The JRB: Apart from the inevitable and perhaps unimaginative comparisons to JM Coetzee, in this novel at least, I’ve seen you mention Émile Zola, Charles Dickens and John Steinbeck as influences. Personally, I found An Island reminiscent of The Hired Man by Aminatta Forna—perhaps her most atypical novel and my favourite of hers. What were the literary catalysts for this book?
Karen Jennings: I haven’t read any Aminatta Forna, I’m afraid. In fact, I have come to realise that I read very little fiction. This is down to a few reasons. One, when I am writing fiction, I cannot read fiction. Two, getting hold of English books in Brazil is not easy. Three, I haven’t been able to afford to buy books very often. Normally I try to buy some from second-hand shops when I visit Cape Town. I do read a lot of poetry though. I think poetry, generally, has been most influential with regard to my writing style. And poetry one can read over and over and never tire.
The JRB: In a recent interview it was mentioned that you still hadn’t held a physical copy of An Island. Have you managed to do that since?
Karen Jennings: Yes, I decided that being longlisted for the Booker was a pretty good reason to dig into my savings (which are meant to pay my PhD fees) and to ask my mom to courier copies of the South African and the United Kingdom editions to me, as well as some rooibos tea. The import taxes were insane. I can’t believe how much money I had to pay just to hold my own book in my hands! But the tea was worth it!
The JRB: Have you regained some joy in writing? The dreaded question, but we must know: what are you working on next?
The JRB: Karen Jennings: Yes, that is a dreaded question! I have a novel that I wrote immediately after An Island—so I think it was in the latter half of 2017 that I started. I finally finished it in 2019. Right now, it is with my agent (I recently signed with one). I also have half a novel in a drawer or a box or somewhere (I write by hand). I do plan on returning to it at some point, but it is on a subject that requires very careful thought and great sensitivity. It also requires a lot of research. I did previously read a lot on the subject, but I feel that I would like to read some more. I can’t say when, but perhaps in a couple of years’ time I might feel confident enough to return to it. In the meantime, I have started a PhD in history, so that must take priority in terms of writing.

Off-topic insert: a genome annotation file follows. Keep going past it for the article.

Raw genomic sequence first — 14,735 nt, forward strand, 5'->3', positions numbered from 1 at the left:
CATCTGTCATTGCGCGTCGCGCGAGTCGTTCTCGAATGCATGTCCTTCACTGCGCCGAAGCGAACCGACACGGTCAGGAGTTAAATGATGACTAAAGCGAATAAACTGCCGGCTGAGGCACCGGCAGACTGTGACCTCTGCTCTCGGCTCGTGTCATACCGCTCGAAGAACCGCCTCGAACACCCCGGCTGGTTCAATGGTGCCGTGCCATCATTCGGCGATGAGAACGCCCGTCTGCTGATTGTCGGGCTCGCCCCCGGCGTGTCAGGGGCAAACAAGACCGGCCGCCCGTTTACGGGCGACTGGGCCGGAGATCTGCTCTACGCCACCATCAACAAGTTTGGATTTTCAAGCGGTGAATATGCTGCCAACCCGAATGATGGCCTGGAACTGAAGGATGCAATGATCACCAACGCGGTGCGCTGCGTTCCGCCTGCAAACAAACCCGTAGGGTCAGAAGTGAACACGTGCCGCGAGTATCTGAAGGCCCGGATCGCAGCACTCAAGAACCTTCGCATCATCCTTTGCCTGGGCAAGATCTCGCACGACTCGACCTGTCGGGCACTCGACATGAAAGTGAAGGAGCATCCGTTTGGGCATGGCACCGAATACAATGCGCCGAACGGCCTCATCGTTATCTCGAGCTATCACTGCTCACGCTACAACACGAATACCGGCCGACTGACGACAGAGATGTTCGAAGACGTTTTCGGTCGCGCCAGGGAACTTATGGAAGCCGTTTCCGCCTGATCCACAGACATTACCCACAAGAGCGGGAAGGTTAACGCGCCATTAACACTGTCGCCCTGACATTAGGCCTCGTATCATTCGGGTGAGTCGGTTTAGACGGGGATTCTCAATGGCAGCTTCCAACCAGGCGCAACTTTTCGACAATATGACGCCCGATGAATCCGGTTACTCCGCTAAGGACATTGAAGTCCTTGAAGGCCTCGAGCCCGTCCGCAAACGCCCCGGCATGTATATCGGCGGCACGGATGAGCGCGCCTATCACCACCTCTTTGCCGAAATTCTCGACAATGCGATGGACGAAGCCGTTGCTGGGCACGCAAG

The JRB: Why did you decide to sign with an agent now? And how did you manage your writing career without one to this point? (Something most South African writers will be familiar with.)
Karen Jennings: I had signed with a fairly big-name London agent previously, but he didn’t seem to have the time for An Island. It basically sat with him for a year and he didn’t do anything with it. After that, I was not keen to sign with somebody else. However, immediately after the Booker longlist was announced, we (my publishers and I) started being inundated with various emails, many of them about film rights. Robert (my UK publisher) kept saying to me, ‘We don’t own the film rights.’ I thought he meant that he and I don’t own the rights and I wondered who did own them. Then it dawned on me that I actually owned the film rights! I began to see that I needed an agent for that side of things, and Robert persuaded me that I should have a literary agent too—someone to handle everything for me. I was still reluctant, but I met with Lucy Luck and I liked her a great deal and decided to sign with her.
The JRB: Finally, since writers are often great readers, we like to ask authors for book recommendations. What have you been reading recently that you think we should too?
Karen Jennings: Well, I have been reading a great deal of non-fiction for my PhD research. In terms of non-PhD reading, just recently I have been going through South African poet Elisa Galgut’s poetry collection The Attributes of Poetry, published by Modjaji in 2015. I have been reading and rereading her poem ‘Expressive Perception’, in particular.